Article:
Jim Kenyon: Dartmouth Gone Wild
Does any doubt remain that Dartmouth is an institution in trouble? And not just because of this year’s double-digit percentage drop in applications.
Testimony given by students during the nine-day Grafton Superior Court rape trial that ended last week with a not guilty verdict provided a window into the work hard, play hard ethos that has come to define the college.
The view wasn’t flattering.
While a lot of colleges are struggling to get students to drink less and more responsibly, the party scene at Dartmouth exposed at the trial made Animal House seem like a Disney production. The beer pong, pre-gaming and throwing back of a few shots isn’t reserved for weekends. In Hanover, apparently, Wednesday is the new Saturday.
From students’ testimony and media accounts of the trial, I gathered that May 1, 2013, was a fairly typical Wednesday night on campus. Students spent their early evening hours hitting the books and participating in extracurricular activities, such as rehearsing with campus singing groups.
But the night was still young.
At about 10 p.m., the college’s fraternities and sororities held their weekly “meetings” for members, a primary purpose of which seems to be to get the kegs tapped.
A senior testified that he downed four shots and several beers at his fraternity — before going out. Now I understand what a friend, who is an alum, meant when he told me the joke at Dartmouth is that guys guzzle a six-pack before deciding if they’re going to drink that night.
Retired Hanover Police Chief Nick Giaccone, who stepped down last year after 40 years with the department, told me that one of the biggest changes he witnessed in the last few years was “women at Dartmouth, drinking the same way as the men.”
The trial, which Giaccone attended, seemed to bear that out. The accuser, a freshman, testified that she had consumed three shots of vodka in her dorm, but wasn’t “in the mood to drink” that night.
The jury also heard testimony about defendant Parker Gilbert, who was acquitted of all charges, and two freshmen friends “pre-gaming” in his room that night.
Later in the night, Gilbert and his accuser both attended a party in the basement of the Beta Alpha Omega fraternity, which, from a photo shown at the trial, has its own bar. In a text message to a male friend the next morning, Gilbert, who is no longer enrolled at Dartmouth, didn’t mention his sexual encounter with the accuser in her dorm room, but let it be known he was “wasted” at the party. To which the friend replied, “I was drunk as ... too.”
Dartmouth prides itself in accepting only high-achieving high school students who are driven to succeed at the next level. But how academically rigorous can a college be, if every Wednesday night is a party night? It makes me wonder if what people say about the Ivy League is true: The hardest part is getting in.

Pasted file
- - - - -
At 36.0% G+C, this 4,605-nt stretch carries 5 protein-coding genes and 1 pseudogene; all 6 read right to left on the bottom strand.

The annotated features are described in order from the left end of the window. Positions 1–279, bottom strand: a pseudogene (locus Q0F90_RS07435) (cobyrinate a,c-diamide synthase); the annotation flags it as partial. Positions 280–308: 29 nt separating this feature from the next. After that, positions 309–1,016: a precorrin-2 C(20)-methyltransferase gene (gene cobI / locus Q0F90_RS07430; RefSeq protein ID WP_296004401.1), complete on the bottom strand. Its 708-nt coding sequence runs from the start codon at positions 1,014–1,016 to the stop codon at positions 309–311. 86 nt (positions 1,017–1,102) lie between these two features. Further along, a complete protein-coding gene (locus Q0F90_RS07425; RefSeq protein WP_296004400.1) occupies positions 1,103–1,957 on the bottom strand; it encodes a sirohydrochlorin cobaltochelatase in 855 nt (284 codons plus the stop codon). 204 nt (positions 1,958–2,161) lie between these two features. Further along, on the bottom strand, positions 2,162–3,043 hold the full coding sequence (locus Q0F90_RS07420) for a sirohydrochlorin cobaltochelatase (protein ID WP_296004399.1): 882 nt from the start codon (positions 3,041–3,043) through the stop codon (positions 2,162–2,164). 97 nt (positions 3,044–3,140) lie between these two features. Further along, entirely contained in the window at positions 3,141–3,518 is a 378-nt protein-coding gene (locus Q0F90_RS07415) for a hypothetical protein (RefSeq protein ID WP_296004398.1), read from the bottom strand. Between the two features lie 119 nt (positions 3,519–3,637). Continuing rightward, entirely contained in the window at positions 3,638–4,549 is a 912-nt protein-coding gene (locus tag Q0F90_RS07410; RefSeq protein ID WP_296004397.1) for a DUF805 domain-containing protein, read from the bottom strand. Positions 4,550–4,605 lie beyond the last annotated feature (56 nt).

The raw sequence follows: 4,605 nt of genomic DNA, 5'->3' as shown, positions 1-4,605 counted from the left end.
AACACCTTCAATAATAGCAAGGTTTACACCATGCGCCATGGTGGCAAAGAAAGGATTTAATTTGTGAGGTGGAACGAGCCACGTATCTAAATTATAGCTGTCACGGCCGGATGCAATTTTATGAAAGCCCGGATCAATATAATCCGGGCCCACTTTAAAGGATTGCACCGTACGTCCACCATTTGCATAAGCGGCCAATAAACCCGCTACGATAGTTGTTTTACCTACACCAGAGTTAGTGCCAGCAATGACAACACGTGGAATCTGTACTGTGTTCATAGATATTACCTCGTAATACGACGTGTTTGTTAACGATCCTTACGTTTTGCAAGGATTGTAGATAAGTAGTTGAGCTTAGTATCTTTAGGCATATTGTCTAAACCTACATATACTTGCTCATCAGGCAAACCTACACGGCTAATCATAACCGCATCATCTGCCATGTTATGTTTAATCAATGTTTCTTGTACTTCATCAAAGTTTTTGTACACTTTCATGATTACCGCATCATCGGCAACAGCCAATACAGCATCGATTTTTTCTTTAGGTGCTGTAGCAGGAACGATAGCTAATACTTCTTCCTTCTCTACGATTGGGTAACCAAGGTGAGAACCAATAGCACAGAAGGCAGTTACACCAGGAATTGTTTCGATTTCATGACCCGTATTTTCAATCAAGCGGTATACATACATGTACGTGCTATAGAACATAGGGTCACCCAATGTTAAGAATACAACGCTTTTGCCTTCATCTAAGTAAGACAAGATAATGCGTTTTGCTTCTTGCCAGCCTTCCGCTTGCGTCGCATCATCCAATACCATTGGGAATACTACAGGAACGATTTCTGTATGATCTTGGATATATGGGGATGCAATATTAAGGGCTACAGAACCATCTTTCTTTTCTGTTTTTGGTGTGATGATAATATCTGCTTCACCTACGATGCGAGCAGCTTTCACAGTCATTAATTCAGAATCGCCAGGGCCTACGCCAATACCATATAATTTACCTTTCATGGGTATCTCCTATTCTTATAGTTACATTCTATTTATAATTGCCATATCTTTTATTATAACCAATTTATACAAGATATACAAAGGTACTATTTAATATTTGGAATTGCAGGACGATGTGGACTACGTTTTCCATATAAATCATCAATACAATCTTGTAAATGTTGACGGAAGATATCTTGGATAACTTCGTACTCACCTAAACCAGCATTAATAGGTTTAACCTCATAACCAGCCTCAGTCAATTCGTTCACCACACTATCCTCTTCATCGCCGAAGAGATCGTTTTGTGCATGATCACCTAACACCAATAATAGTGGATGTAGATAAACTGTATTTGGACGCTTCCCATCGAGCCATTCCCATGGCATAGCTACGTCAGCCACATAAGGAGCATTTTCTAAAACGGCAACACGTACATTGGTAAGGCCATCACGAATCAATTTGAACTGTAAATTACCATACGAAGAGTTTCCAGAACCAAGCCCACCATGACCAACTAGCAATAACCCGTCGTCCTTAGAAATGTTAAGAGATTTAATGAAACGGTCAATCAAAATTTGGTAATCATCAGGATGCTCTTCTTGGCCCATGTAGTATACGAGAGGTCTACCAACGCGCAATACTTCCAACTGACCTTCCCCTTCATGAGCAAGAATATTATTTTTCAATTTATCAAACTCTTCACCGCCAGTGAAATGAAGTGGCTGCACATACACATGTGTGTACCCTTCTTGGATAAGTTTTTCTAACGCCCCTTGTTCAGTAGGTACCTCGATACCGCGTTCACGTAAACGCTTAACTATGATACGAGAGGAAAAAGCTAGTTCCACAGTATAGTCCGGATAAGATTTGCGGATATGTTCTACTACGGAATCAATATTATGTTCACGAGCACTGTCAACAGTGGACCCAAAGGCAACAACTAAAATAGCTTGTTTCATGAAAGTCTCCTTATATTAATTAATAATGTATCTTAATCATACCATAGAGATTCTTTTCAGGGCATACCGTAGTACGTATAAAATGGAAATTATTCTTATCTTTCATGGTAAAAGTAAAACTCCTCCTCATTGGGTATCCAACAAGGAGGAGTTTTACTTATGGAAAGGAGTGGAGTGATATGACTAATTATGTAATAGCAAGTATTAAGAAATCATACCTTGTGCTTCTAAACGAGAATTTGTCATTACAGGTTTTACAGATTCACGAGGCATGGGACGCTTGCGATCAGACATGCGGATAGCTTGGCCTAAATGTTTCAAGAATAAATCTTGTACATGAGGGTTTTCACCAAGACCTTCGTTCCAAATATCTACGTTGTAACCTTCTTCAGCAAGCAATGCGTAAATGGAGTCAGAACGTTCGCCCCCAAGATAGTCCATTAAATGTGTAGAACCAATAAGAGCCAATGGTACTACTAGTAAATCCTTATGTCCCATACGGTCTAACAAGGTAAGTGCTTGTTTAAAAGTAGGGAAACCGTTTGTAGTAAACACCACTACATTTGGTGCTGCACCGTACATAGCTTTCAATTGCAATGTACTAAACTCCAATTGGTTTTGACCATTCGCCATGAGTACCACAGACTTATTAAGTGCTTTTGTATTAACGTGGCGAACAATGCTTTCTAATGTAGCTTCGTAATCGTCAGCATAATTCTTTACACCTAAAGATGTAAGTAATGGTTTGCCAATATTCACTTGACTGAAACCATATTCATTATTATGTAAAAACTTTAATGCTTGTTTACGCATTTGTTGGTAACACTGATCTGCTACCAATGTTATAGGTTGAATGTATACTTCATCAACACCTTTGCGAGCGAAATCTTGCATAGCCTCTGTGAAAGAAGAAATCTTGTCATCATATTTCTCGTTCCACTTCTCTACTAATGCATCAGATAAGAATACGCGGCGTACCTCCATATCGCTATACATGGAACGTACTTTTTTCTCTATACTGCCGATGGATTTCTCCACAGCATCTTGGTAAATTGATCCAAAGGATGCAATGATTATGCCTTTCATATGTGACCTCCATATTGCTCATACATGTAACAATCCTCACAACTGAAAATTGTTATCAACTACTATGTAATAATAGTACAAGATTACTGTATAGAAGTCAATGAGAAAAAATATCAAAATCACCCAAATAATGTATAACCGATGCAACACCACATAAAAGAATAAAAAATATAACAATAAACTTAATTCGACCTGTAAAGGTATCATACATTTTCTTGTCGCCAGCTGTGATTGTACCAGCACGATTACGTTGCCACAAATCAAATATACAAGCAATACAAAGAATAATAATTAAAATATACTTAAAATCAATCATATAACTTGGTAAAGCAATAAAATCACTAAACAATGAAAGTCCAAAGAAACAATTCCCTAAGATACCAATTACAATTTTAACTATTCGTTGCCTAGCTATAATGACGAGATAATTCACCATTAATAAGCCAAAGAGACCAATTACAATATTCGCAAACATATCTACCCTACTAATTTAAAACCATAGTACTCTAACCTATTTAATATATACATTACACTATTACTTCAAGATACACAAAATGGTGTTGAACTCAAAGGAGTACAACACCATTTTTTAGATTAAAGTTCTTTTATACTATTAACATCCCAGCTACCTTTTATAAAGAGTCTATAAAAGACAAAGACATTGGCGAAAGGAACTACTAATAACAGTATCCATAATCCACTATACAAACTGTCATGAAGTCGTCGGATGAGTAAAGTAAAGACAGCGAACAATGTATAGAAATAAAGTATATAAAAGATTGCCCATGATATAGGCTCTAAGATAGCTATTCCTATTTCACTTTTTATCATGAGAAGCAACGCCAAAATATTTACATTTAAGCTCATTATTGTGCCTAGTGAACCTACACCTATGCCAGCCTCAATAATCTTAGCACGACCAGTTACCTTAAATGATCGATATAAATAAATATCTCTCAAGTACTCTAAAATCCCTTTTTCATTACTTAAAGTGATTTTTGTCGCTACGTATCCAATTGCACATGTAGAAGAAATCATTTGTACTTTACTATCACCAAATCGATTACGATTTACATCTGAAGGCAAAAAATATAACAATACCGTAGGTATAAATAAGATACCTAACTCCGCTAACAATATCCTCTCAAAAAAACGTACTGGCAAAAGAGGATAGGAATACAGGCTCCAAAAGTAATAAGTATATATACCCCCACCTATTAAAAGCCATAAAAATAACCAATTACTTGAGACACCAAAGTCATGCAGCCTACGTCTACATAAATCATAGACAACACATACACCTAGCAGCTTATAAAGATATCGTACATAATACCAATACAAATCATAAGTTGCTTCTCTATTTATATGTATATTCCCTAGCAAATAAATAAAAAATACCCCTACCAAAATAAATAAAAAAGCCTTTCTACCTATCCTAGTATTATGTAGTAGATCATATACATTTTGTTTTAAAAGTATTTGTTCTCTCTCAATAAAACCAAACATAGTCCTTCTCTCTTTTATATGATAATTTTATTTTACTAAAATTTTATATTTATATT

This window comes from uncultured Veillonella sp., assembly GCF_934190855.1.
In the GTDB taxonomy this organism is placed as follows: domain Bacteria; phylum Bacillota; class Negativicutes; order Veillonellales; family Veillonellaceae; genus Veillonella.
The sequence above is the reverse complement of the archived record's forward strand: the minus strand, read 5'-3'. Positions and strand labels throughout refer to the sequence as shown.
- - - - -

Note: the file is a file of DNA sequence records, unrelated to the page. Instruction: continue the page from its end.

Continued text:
Dartmouth is a campus swimming in privilege. At the trial, one student talked about being partial to 10-year Macallan single malt Scotch whisky. (I wonder if he wears a smoking jacket.)
Roughly half of the college’s 4,200 students receive no financial aid. That’s likely to mean mom and dad have the ability to write a check for $60,000 a year to cover Dartmouth’s price tag.
For some, the Ivy League acceptance letter that they — and their parents — have coveted promotes an I’ve-arrived mentality. Which, when mixed with a sense of entitlement, can be a combustible combination.
On Monday afternoon, I walked around campus. I met a dozen or so bright, articulate kids. They confirmed what was talked about during the trial. Wednesday nights, along with Fridays and Saturdays, are filled with big-league partying.
What can Dartmouth do about it?
For years, there’s been a lot of banging of the drum to shut down all the frats and sororities. But unless the college and town can figure out social alternatives for students on weekends, I’m not sure what it would accomplish.
(Notice I haven’t mentioned that Dartmouth could benefit from a police crackdown on underage drinking. It’s not a problem that a community can arrest its way out of. Hanover tried that approach. It’s an ineffective deterrent, which can lead to more risky behavior, such as students being reluctant to seek life-saving medical attention for themselves and friends when they’ve overindulged.)
But putting a stop to the Wednesday night fraternity and sorority meetings, which seem to serve as the kindling for the mid-week parties, could be a place to start.
If that doesn’t work, President Phil Hanlon might have a chat with his faculty. Students told me there tends not to be a lot of heavy lifting in their Thursday classes. A few more pop quizzes on Thursday mornings might be in order.
Last Thursday, a lengthy story in the student newspaper, The Dartmouth, carried the headline, “Is Dartmouth on the Decline”? It was a solid piece of journalism about Dartmouth’s decades-long struggle to become more inclusive, and what that means to students today.
The “declines in application numbers have spurred some to speculate that Dartmouth is, to put it lightly, at a crossroads — perhaps even a slump,” the newspaper wrote. “Upon hearing about the 14 percent drop in regular decision applicants this January, many students voiced concerns that the value of their degree will drop.”
I’d argue that the value will rise in inverse proportion to their blood alcohol levels.